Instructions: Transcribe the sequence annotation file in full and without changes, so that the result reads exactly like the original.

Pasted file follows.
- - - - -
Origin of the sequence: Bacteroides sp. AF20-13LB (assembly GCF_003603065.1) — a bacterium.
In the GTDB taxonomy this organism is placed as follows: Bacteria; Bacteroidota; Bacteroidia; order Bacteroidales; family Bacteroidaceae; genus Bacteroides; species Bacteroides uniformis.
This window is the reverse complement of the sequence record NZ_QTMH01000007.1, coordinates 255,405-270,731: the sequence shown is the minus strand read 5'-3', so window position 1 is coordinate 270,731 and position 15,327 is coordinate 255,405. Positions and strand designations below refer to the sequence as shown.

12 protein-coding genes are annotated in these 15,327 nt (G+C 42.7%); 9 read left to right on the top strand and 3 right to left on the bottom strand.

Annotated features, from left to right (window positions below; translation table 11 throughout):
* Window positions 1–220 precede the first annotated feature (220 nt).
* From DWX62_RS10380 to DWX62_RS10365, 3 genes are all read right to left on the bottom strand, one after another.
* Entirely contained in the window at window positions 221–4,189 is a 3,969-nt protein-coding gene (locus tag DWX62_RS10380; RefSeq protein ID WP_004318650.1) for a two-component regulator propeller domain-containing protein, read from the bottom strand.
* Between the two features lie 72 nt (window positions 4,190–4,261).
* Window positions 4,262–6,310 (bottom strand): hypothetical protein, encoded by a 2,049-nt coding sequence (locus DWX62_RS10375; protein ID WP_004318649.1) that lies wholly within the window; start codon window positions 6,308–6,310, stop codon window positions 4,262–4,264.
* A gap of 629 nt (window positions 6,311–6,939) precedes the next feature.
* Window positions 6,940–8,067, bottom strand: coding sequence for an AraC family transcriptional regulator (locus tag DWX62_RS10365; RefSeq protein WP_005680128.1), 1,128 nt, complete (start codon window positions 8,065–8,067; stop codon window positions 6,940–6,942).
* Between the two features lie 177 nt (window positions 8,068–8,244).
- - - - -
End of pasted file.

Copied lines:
Origin of the sequence: Bacteroides sp. AF20-13LB (assembly GCF_003603065.1) — a bacterium.
In the GTDB taxonomy this organism is placed as follows: Bacteria; Bacteroidota; Bacteroidia; order Bacteroidales; family Bacteroidaceae; genus Bacteroides; species Bacteroides uniformis.
This window is the reverse complement of the sequence record NZ_QTMH01000007.1, coordinates 255,405-270,731: the sequence shown is the minus strand read 5'-3', so window position 1 is coordinate 270,731 and position 15,327 is coordinate 255,405. Positions and strand designations below refer to the sequence as shown.

12 protein-coding genes are annotated in these 15,327 nt (G+C 42.7%); 9 read left to right on the top strand and 3 right to left on the bottom strand.

Annotated features, from left to right (window positions below; translation table 11 throughout):
* Window positions 1–220 precede the first annotated feature (220 nt).
* From DWX62_RS10380 to DWX62_RS10365, 3 genes are all read right to left on the bottom strand, one after another.
* Entirely contained in the window at window positions 221–4,189 is a 3,969-nt protein-coding gene (locus tag DWX62_RS10380; RefSeq protein ID WP_004318650.1) for a two-component regulator propeller domain-containing protein, read from the bottom strand.
* Between the two features lie 72 nt (window positions 4,190–4,261).
* Window positions 4,262–6,310 (bottom strand): hypothetical protein, encoded by a 2,049-nt coding sequence (locus DWX62_RS10375; protein ID WP_004318649.1) that lies wholly within the window; start codon window positions 6,308–6,310, stop codon window positions 4,262–4,264.
* A gap of 629 nt (window positions 6,311–6,939) precedes the next feature.
* Window positions 6,940–8,067, bottom strand: coding sequence for an AraC family transcriptional regulator (locus tag DWX62_RS10365; RefSeq protein WP_005680128.1), 1,128 nt, complete (start codon window positions 8,065–8,067; stop codon window positions 6,940–6,942).
* Between the two features lie 177 nt (window positions 8,068–8,244).